Roger Hiorns was born in Birmingham, England in 1975. He studied at Bournville College of Art, Birmingham and Goldsmiths’ College, London. He was shortlisted for the Turner Prize in 2009.

Much of Hiorns’s practice is about transformation, both of materials and spaces and, as such, of our perception of reality. Installations and sculpture present curious substances such as brain matter and altar stones in formations that render them unrecognisable. His approach is scientific in nature, experimenting with material reactions in order to expose their inherent qualities and to glean a reaction from the viewer. In his seminal installation Seizure (2008), he investigated the metamorphosis of mineral substances over time. The interior of a derelict council flat in southeast London was filled with liquid copper sulphate, which developed into startling, sapphire-blue crystal within three weeks, creating a fantastical cave in the formerly grim interior of the bedsit. This process of crystallisation is a motif of Hiorns’s work, for whom part of the appeal is that its growth is beyond his control.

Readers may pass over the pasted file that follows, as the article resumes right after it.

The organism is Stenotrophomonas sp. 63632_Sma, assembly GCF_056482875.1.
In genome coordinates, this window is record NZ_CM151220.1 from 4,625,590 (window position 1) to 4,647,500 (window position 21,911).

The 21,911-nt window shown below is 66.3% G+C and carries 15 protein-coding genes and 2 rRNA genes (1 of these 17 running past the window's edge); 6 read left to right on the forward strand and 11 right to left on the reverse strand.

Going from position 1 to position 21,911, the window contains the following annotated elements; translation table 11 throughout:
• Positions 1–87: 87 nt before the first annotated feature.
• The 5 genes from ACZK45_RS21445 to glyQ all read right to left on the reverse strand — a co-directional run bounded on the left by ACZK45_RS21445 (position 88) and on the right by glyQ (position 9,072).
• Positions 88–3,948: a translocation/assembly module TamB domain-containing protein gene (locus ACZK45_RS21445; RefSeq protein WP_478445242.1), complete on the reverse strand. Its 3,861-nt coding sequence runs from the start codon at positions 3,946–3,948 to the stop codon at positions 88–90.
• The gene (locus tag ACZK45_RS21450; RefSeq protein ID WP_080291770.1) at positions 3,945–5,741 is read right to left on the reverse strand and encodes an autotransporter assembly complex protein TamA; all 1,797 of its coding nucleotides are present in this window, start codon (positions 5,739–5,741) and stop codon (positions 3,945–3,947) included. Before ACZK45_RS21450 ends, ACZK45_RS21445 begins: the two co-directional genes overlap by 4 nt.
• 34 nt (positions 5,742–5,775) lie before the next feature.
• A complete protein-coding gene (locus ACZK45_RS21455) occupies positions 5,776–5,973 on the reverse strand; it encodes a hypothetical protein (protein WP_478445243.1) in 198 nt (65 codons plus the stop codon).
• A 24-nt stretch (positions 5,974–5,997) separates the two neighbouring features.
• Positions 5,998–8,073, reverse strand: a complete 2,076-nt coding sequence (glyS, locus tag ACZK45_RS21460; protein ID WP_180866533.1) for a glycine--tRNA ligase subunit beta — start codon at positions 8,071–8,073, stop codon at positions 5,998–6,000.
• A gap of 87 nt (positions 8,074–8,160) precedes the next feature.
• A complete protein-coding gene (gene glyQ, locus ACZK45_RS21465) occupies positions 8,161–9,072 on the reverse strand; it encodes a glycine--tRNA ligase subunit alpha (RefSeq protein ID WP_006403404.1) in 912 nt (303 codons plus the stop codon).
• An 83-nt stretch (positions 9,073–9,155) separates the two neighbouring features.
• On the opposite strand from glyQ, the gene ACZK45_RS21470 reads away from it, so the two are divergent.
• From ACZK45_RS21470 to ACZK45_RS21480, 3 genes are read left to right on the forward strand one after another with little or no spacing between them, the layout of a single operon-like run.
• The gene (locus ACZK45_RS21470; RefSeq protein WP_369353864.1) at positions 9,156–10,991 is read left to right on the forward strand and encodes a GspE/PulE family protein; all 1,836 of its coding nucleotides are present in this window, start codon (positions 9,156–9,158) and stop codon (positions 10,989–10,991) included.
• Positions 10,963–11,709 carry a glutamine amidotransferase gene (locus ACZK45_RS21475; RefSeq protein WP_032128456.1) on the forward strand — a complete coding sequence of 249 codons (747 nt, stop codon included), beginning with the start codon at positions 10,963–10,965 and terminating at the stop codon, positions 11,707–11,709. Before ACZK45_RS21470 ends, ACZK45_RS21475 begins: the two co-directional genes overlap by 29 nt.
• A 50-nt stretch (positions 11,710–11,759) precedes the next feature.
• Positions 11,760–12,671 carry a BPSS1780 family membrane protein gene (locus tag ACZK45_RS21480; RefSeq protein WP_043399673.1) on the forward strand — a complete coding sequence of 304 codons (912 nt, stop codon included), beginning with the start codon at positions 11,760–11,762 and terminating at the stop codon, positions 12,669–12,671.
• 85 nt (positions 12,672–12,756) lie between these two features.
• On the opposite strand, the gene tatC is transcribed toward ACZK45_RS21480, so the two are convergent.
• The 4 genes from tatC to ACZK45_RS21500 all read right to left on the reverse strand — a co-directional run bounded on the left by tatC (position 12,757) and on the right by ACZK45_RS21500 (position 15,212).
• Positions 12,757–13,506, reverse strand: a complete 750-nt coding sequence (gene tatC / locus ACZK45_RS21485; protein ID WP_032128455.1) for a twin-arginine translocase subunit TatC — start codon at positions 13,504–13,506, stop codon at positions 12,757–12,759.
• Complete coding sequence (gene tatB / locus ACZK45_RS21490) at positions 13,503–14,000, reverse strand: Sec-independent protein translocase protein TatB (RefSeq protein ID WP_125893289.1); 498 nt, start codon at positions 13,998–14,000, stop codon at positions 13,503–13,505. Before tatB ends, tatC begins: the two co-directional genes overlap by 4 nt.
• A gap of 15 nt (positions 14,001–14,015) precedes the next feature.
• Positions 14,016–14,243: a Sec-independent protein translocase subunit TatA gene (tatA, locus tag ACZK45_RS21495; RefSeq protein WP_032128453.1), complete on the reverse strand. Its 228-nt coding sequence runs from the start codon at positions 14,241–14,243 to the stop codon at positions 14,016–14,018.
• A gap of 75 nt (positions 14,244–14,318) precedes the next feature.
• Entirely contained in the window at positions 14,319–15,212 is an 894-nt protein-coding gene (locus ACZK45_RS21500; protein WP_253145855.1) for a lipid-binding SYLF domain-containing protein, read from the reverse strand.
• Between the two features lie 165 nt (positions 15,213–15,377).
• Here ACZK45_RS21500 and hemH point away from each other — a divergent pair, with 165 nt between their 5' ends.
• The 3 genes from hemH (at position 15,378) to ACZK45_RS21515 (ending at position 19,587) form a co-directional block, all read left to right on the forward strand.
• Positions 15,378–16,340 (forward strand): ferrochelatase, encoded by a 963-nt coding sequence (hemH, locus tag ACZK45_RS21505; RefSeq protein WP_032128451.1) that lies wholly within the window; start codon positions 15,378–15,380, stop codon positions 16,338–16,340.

In Discipline (2002), Hiorns applied the technique to thistles. When dipped into the copper-sulphate solution, the prickly flower heads are transformed into a hyper-real bouquet with an almost magical quality. The tension between the varying delicacies of the natural and mineral forms creates a visual puzzle for the eye.